Forum for Science, Industry and Business

Sponsored by:     3M 
Search our Site:

 

Researchers identify molecular 'culprit' in rise of planetary oxygen

11.01.2012
A turning point in the history of life occurred 2 to 3 billion years ago with the unprecedented appearance and dramatic rise of molecular oxygen. Now researchers report they have identified an enzyme that was the first – or among the first – to generate molecular oxygen on Earth.

The new findings, reported in the journal Structure, build on more than a dozen previous studies that aim to track the molecular evolution of life by looking for evidence of that history in present-day protein structures. These studies, led by University of Illinois crop sciences and Institute for Genomic Biology professor Gustavo Caetano-Anollés, focus on structurally and functionally distinct regions of proteins – called folds – that are part of the universal toolkit of living cells.

Protein folds are much more stable than the sequences of amino acids that compose them, Caetano-Anollés said. Mutations or other changes in sequence often occur without disrupting fold structure or function. This makes folds much more reliable markers of long-term evolutionary patterns, he said.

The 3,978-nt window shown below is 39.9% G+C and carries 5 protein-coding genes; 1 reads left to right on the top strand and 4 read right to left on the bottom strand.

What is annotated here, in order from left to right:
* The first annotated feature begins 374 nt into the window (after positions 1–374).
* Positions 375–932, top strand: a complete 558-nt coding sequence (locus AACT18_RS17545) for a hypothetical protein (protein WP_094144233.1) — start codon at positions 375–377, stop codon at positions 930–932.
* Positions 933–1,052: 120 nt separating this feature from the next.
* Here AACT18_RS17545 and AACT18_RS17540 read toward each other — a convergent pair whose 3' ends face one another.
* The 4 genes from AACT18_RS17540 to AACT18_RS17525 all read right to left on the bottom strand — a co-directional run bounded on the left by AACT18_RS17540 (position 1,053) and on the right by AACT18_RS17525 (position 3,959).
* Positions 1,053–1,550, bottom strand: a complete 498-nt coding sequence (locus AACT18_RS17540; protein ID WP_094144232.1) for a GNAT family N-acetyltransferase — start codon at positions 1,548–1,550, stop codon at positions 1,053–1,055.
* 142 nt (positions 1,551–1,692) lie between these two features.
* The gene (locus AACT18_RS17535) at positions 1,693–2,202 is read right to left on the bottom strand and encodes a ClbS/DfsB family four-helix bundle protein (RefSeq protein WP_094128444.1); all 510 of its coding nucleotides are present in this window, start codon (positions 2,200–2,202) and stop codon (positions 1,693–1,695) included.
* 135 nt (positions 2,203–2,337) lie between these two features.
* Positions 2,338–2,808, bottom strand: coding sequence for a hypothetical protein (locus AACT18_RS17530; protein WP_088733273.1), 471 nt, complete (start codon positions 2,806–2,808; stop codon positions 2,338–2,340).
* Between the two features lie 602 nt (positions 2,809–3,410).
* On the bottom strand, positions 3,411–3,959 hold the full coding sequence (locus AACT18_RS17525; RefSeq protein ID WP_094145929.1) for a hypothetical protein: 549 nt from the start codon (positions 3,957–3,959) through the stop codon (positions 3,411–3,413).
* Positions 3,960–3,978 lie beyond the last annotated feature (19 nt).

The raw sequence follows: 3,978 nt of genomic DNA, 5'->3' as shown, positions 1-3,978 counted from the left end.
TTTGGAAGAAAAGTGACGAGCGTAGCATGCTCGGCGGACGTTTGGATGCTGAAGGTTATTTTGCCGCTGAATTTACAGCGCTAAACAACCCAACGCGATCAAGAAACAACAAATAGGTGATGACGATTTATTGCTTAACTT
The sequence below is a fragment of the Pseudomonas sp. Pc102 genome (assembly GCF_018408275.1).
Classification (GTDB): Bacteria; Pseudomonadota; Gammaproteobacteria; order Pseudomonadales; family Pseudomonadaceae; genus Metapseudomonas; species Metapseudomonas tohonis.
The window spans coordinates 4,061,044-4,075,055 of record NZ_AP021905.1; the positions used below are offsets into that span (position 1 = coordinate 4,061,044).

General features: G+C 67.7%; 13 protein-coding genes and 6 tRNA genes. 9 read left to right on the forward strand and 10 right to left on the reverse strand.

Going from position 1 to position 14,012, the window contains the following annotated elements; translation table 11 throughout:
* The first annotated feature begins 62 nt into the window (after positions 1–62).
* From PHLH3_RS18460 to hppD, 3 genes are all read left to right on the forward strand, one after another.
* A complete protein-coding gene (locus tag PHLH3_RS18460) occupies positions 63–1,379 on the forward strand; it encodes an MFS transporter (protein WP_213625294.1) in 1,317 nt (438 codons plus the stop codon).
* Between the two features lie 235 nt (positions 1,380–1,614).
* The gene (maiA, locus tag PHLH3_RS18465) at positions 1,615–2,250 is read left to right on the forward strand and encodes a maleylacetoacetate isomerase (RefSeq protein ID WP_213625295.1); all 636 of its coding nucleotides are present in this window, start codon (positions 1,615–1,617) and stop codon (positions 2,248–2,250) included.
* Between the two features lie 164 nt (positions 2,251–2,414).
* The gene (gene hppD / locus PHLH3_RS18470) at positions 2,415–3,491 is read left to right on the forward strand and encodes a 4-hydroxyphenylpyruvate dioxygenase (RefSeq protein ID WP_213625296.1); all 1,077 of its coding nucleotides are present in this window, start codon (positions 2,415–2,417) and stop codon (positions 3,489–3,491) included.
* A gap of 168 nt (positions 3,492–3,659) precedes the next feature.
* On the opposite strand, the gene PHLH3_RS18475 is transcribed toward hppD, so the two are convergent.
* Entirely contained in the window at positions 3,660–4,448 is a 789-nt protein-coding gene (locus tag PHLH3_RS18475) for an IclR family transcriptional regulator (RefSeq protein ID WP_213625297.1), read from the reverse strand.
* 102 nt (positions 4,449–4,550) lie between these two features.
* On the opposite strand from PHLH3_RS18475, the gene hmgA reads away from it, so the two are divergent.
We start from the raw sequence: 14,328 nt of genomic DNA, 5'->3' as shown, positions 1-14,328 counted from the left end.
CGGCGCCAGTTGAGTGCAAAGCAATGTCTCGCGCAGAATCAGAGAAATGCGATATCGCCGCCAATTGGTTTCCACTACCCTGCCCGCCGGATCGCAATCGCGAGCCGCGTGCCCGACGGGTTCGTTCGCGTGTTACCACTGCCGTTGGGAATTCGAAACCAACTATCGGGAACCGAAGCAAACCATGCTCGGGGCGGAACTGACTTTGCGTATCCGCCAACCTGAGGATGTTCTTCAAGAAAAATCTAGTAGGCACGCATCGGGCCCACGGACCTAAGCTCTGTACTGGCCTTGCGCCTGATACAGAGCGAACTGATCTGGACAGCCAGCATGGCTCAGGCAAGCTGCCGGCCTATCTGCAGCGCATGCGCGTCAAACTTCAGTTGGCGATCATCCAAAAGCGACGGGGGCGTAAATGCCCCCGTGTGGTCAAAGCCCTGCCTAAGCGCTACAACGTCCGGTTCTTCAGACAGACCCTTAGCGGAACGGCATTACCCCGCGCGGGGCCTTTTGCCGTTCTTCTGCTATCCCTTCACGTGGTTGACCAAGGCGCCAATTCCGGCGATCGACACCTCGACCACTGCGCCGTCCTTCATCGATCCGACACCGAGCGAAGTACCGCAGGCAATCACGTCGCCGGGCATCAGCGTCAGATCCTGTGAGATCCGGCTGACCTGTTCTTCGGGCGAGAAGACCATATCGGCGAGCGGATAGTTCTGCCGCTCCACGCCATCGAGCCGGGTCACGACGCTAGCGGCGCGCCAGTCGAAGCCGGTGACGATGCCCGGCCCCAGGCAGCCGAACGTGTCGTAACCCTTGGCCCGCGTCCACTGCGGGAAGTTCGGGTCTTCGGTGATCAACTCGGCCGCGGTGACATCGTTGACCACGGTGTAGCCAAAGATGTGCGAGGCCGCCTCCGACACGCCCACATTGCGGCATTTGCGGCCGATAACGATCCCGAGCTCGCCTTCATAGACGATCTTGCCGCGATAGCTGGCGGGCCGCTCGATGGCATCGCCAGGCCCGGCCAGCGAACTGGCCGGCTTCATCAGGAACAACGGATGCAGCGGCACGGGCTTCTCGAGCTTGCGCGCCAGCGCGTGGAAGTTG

In the new study, Caetano-Anollés, working with colleagues in China and Korea, tackled an ancient mystery: Why did some of the earliest organisms begin to generate oxygen, and why?

“There is a consensus from earth scientists that about 2.4 billion years ago there was a big spike in oxygen on Earth,” Caetano-Anollés said. They generally agree that this rise in oxygen, called the Great Oxygenation Event, was tied to the emergence of photosynthetic organisms.

“But the problem now comes with the following question,” he said. “Oxygen is toxic, so why would a living organism generate oxygen? Something must have triggered this.”

The researchers looked for answers in the “molecular fossils” that still reside in living cells. They analyzed protein folds in nearly a thousand organisms representing every domain of life to assemble a timeline of protein history. Their timeline for this study was limited to single-fold proteins (which the researchers believe are the most ancient), and was calibrated using microbial fossils that appeared in the geologic record at specific dates.

The analysis revealed that the most ancient reaction of aerobic metabolism involved synthesis of pyridoxal (the active form of vitamin B6, which is essential to the activity of many protein enzymes) and occurred about 2.9 billion years ago. An oxygen-generating enzyme, manganese catalase, appeared at the same time.